The WA government has confirmed plans to halt services to hundreds of remote Aboriginal communities and to force residents to move to larger towns.
In November 2014 Western Australian Premier Colin Barnett announced plans for the forced closure of 150 of 274 “unsustainable” remote Aboriginal communities. In the face of nation-wide protests he was forced to backtrack, promising consultation with communities and a review.
The resulting report, Resilient Families, Strong Communities: A roadmap for regional and remote Aboriginal communities, was released in July.
While it does not propose the bulldozing of communities, as seen in Oombulgurri in 2014, its proposals will just as surely strangle remote communities.
It explicitly outlines plans to stop supplying safe drinking water and power to communities.
And it admits that basic services other Australians take for granted—like sewerage, road maintenance and housing, are already non-existent in many communities.
The basic complaint of the report is that it costs more to provide for Aboriginal people living in regional and remote communities.
It proposes streamlining investment into ten larger towns, which, along with town-based reserves, will receive upgrades to housing and services. The government will only invest in towns with educational and employment prospects, while smaller communities will be left to become “self-sufficient.”
The report is explicit that: “In concentrating on towns and larger communities, the state government expects to support fewer communities over time, particularly as migration away from small outstations continues. However, the state government will not prevent Aboriginal people from living remotely or continuing to access country for cultural purposes.”
People can choose to live where they want. They just won’t have any of their basic needs provided for if they choose to live on country.
WA Greens MP Robin Chapple described the proposals as “the removal of people off country by stealth.”
The report begins by describing the significantly worse health, employment and education outcomes for Aboriginal people living in regional and remote areas, stressing the challenges of remoteness.
In fact, residents in remote communities are healthier than Aboriginal people living in townships. And of course this remoteness doesn’t prevent some of the world’s largest mines prospering in these areas.
The report flags ten “priority actions” to start over the next two years.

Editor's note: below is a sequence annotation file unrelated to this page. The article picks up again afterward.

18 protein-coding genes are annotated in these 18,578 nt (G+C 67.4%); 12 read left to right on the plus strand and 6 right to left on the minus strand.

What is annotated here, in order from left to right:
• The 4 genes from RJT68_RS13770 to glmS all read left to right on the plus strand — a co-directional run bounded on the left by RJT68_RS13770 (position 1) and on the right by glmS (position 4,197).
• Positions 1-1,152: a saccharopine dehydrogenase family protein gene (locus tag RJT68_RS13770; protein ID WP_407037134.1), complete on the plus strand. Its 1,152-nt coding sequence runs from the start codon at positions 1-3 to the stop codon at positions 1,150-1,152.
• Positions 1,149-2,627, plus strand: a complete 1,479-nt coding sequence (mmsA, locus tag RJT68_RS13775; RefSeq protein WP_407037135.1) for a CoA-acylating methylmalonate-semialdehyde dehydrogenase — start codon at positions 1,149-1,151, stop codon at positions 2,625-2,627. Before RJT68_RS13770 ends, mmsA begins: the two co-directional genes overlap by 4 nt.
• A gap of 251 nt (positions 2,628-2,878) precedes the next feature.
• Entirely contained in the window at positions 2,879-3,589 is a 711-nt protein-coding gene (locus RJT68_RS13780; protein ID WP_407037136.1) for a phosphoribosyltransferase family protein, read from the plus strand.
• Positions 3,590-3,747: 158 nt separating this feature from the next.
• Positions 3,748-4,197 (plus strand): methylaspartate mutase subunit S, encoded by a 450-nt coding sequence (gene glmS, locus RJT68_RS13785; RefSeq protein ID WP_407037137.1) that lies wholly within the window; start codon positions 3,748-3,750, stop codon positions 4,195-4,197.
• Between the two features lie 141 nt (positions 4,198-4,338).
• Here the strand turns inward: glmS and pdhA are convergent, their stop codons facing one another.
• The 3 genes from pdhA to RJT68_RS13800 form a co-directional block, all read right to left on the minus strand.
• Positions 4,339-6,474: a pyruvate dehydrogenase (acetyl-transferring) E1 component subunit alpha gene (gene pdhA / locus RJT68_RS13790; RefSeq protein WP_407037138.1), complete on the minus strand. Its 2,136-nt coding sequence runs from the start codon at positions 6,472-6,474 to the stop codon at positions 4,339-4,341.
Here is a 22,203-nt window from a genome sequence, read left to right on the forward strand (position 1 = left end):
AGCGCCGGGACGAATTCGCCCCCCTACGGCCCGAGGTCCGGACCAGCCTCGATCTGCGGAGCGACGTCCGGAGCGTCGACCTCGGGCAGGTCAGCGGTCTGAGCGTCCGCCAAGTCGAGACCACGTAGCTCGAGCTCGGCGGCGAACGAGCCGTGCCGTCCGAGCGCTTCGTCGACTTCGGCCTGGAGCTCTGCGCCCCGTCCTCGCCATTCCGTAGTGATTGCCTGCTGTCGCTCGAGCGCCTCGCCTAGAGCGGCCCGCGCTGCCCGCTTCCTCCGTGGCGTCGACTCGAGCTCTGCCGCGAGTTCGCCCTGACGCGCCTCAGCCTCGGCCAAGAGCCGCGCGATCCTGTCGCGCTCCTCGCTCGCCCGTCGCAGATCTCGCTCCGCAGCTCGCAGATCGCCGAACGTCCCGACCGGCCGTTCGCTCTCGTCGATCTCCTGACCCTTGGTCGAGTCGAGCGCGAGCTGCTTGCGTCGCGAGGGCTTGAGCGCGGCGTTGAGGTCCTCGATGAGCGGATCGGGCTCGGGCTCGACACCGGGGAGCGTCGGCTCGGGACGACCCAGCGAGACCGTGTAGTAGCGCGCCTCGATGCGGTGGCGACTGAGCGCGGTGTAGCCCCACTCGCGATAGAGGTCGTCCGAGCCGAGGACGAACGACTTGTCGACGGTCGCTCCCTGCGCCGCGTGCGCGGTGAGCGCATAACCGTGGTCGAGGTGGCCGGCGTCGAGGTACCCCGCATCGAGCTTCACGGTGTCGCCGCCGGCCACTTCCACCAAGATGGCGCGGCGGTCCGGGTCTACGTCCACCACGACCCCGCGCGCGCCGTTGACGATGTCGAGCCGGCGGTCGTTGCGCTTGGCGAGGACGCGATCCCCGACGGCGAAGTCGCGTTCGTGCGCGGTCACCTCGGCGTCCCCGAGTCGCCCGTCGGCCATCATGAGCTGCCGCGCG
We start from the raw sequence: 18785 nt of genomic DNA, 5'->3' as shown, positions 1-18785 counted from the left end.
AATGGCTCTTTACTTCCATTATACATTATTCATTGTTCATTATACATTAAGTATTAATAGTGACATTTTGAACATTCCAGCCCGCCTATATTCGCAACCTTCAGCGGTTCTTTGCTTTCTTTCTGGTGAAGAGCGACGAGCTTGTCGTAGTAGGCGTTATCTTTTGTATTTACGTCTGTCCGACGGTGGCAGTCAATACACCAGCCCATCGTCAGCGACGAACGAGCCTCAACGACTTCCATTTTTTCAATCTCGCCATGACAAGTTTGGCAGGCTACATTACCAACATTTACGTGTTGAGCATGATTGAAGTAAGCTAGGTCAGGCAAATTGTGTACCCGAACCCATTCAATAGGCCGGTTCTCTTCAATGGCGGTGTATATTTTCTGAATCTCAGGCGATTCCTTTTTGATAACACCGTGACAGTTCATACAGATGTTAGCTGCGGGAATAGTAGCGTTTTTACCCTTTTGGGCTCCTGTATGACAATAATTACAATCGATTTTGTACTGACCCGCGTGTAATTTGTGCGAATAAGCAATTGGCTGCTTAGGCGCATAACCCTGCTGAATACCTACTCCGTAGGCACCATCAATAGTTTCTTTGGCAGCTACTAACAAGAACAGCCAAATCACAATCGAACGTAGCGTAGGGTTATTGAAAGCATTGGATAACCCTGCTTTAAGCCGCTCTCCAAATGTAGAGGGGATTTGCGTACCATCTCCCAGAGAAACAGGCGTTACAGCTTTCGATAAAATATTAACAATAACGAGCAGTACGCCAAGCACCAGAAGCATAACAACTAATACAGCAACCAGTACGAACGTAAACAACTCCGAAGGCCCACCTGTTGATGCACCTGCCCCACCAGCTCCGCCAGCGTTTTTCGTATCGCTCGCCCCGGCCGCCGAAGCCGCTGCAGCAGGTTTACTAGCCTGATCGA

The WA government will spend $26 million over three years on the Kimberley Schools Project. But the report acknowledges that Aboriginal students wanting to attend secondary school will have to board away from home.
To address the chronic state of housing the WA government will set up an Aboriginal Housing Fund with up to $200 million available over four years—but only in communities with “strong economic prospects.”
Disgracefully, the government will focus on “transitional housing rather than public or community housing.” This means there will be no increase in ongoing affordable housing and instead families will only get housing on a short-term basis before they are left at the mercy of what the report acknowledges is an unaffordable private housing market.
The report also calls for new punitive measures against Aboriginal people living on welfare.
Access to “transitional housing” is contingent on at least one parent being employed and an 85 per cent school attendance rate.
Under the heading “better living conditions” the report outlines plans to charge Aboriginal households for utilities where currently many are not because land is communally owned.
Public housing tenants receiving income support will be forced onto the Commonwealth government’s Compulsory Rent Deduction Scheme.
Indigenous welfare recipients will have to work 25 hours per week for the dole on Community Development Projects.
Kara Keys, ACTU Indigenous officer, said that this, “entrenches people into welfare dependency because if you’re working for 25 hours a week, then how do you have time to look for a job, and if you’re required to do this week in week out then how is this breaking the welfare cycle.”
Another “priority action” is the continuation of the Cashless Debit Card Trial in the East Kimberley, a policy that humiliates and disempowers people by controlling their income.
Politicians blame Aboriginal culture for the appalling conditions created by government policies. They aim to sever Aboriginal people’s connection with their land and assimilate them into the mainstream capitalist economy.
The answer is simple. Remote indigenous communities should receive government support for the services and infrastructure that most other Australians take for granted.
By Lachlan Marshall